The response to Nelson's comment is insufficient; it is not responsive to the concerns raised by Nelson and fails to provide adequate information concerning SJWF or other nearby riparian habitats or wildlife preserves from which a reader could derive an understanding of their locations and the environmental effects they may suffer as a result of construction of the development project. First, while not denying SJWF is across the river from the site, the response simply asserts that an EIR is required only to identify adjacent uses and not property owners. A wildlife preserve is certainly a property "use." No further description of SJWF, its size or location is contained in the response to this comment or elsewhere in the FEIR. Second, the response fails to address the concerns raised by Nelson. For example, Nelson states that the DEIR fails to address the cumulative effects on SJWF and "the eventual degradation and destruction of the marsh" which will be caused by activities such as mosquito abatement necessitated by an influx of population "next to a marsh." The response does not address this assertion; rather, it simply states that "the Turlock Mosquito Abatement District indicated that provision of the service to the site would be difficult." It did not address what effects the call for mosquito control and other measures necessitated by development of the site would have on SJWF.
The FEIR also understates the significance of the San Joaquin River located directly adjacent to the site. By avoiding discussion of the San Joaquin River and identification of SJWF, the DEIR precluded serious inquiry into or consideration of wetland areas adjacent to the site or whether the site contained wetland areas. These deficiencies were not remedied by the comments and responses thereto contained in the FEIR.
Of central importance to this discussion is our determination that whether the site itself contains wetlands was inadequately investigated.
Prior to preparation of the DEIR, the County was alerted to the possibility wetlands may exist within the site. The initial study stated: "There may be a
The DEIR did not seriously address this issue. There is no reference to wetlands or the lack thereof in the description of the site. Rather, buried in the section addressing the cumulative impacts of the project, under the heading, "VEGETATION AND WILDLIFE," the DEIR makes the conclusionary statement, "No wetlands occur within the site and the riparian areas have been set aside." No discussion accompanies this crucial assertion; there is no indication how this conclusion was reached and no facts are given in support thereof. There is no indication in the FEIR that the park area or bluffs at the east edge of the site were ever surveyed for wetland areas. The FEIR references no documents or reports describing the location and extent of wetlands adjacent to the bluff or park area of the site.
During circulation of the DEIR, this issue was raised again. On December 9, 1990, Bob Ford, a biologist, wrote, "[t]he 200-ft. `buffer' is inadequate as riparian habitat extends well beyond that in the `park area' and extends northward along the low bluff at the east edge of the project." No response to this letter is included in the FEIR or administrative record.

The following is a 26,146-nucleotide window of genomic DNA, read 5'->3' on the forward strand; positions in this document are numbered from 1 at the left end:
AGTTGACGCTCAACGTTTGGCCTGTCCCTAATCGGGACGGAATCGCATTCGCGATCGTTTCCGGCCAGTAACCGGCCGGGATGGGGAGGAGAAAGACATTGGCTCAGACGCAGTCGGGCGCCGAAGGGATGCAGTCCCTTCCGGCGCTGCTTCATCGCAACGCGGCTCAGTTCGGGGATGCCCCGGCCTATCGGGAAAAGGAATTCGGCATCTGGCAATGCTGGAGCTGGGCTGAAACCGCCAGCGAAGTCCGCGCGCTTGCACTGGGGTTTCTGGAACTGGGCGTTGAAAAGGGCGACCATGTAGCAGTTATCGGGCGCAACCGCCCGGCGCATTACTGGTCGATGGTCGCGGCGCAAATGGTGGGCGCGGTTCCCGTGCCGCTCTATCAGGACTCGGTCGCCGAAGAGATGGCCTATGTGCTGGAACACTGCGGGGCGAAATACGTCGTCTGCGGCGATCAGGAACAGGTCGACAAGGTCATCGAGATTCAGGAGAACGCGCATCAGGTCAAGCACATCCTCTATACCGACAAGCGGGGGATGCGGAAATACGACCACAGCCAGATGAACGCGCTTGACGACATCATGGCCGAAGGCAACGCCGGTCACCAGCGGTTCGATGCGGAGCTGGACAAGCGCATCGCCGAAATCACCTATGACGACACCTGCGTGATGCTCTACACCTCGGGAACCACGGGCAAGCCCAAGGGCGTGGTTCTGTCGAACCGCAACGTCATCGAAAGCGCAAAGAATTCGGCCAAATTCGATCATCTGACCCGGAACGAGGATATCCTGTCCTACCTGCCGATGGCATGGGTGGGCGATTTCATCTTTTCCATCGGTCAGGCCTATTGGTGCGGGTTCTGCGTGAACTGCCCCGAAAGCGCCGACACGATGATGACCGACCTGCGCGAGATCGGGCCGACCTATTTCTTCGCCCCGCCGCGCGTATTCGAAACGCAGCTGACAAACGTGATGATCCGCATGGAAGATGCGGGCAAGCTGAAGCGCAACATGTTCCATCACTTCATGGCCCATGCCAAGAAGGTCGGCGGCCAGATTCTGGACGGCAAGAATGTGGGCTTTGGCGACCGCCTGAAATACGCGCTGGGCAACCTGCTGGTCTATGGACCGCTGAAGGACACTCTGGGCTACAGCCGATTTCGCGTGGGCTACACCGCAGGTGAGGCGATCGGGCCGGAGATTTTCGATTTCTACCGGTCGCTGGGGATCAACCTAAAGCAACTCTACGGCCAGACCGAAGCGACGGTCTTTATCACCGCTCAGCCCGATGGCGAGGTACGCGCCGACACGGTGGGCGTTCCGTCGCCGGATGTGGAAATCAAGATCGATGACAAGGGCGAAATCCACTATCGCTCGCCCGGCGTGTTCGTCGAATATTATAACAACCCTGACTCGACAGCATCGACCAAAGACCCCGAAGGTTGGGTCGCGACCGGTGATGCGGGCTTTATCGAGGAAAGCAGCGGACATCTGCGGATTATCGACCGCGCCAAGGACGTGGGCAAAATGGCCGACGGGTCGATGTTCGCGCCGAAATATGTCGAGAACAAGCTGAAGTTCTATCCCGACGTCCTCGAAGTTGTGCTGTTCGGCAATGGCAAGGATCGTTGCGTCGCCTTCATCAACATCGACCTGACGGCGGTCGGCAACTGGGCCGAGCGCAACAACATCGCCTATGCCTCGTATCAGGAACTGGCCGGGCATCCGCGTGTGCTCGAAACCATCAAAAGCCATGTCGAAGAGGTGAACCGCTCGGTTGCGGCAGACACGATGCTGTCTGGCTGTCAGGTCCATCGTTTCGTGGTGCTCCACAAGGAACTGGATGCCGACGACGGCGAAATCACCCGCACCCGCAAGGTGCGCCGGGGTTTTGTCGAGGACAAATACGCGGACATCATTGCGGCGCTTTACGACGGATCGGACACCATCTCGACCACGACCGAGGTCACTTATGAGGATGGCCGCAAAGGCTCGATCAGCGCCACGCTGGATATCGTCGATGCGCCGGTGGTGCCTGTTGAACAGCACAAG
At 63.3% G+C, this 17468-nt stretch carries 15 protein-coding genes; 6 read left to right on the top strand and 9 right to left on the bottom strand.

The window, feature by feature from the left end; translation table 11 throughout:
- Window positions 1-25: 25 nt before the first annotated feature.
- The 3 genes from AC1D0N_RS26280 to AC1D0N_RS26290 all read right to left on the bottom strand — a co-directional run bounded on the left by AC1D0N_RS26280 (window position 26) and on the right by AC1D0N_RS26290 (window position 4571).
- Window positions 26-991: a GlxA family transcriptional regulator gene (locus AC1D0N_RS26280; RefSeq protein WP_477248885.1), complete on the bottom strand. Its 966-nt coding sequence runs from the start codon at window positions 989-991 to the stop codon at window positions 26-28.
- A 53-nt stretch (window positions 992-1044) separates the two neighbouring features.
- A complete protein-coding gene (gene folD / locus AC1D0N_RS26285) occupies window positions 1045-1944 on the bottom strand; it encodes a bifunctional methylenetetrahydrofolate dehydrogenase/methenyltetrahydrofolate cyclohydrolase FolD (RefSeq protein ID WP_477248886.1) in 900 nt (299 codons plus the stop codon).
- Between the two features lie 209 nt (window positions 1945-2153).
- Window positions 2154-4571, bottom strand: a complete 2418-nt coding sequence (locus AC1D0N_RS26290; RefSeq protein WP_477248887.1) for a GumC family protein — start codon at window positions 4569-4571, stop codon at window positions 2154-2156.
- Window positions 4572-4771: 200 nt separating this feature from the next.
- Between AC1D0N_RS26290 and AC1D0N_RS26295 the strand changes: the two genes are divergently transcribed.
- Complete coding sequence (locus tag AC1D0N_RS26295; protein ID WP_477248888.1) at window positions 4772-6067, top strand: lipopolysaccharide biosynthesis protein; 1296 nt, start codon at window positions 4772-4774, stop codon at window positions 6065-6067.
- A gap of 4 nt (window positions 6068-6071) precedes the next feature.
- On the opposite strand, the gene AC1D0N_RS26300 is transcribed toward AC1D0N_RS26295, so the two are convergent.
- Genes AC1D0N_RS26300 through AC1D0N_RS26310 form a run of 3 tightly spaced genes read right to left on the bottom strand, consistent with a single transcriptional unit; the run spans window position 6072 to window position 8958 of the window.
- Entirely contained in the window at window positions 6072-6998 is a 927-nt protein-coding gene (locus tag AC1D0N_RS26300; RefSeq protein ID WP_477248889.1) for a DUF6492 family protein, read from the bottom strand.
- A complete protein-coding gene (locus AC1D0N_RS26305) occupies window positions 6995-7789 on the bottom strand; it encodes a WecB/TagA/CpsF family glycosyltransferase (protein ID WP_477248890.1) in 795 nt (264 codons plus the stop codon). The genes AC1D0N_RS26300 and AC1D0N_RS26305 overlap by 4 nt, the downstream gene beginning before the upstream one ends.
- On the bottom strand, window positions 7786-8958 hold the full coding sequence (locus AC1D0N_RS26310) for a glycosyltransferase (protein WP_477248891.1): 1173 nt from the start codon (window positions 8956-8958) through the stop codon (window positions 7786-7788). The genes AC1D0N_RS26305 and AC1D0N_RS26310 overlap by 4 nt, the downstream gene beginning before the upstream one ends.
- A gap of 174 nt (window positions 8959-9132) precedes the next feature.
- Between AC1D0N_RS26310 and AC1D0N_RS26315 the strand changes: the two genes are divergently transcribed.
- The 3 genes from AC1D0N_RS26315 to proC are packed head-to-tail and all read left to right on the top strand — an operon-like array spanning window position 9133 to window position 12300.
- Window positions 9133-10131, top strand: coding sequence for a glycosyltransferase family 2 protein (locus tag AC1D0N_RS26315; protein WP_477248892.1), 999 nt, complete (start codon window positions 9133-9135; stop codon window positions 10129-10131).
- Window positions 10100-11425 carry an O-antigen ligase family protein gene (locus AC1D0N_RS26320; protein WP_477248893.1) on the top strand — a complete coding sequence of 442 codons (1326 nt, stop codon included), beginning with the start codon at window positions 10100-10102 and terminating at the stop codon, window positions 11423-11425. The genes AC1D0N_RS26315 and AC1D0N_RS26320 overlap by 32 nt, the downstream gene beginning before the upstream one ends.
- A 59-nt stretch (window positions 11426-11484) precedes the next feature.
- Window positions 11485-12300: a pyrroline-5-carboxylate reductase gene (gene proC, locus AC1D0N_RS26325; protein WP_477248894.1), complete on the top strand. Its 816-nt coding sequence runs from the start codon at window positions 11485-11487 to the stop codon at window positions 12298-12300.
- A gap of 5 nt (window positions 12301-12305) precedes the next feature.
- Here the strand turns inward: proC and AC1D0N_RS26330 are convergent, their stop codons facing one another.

Arambel asserts the lack of wetlands within the site was adequately addressed during the public hearing on the FEIR. It is mistaken. Whatever is required to be considered in an EIR must be in the report itself. Oral reports cannot supply what is lacking. (Santiago County Water Dist. v. County of Orange, supra, 118 Cal. App.3d at p. 831.) Moreover, if the alleged investigation into the existence of wetlands was conducted as asserted at the public hearing, this investigation should have been documented in the DEIR and reference made to the specific activities undertaken and findings reached to support the crucial assertion that wetlands are not located within the site. Comments could have then been made addressing the adequacy of the investigation and responses prepared to these comments. The FEIR would then have provided information sufficient for the Board to intelligently assess the conclusion that there are no wetlands within the site and to make an informed decision.
Arambel's assertion that the comments to the DEIR from the California Department of Fish and Game and Department of Conservation demonstrate there are no wetlands within the site is also without merit. First, the comments from the Department of Fish and Game do not definitively state
Finally, the initial study states that it is the Army Corps of Engineers which has jurisdiction over wetlands adjacent to waters of the United States. While the California Department of Fish and Game "exercises an advisory capacity" to the agency, it is only in relation to the "alteration of streambeds and other wetlands." There is no indication in the record that the Department of Fish and Game is responsible for locating wetlands or advising on projects which negatively affect wetland areas in ways other than direct alteration. The initial study also states that "regional water quality control boards have asserted a claim to regulate development of wetlands in some areas," and development of the proposed park site "may necessitate the involvement of one or more of these agencies." Comments to the DEIR from the Army Corps of Engineers or water quality control boards pertaining to the possible existence of wetlands within the site are noticeably absent from the FEIR.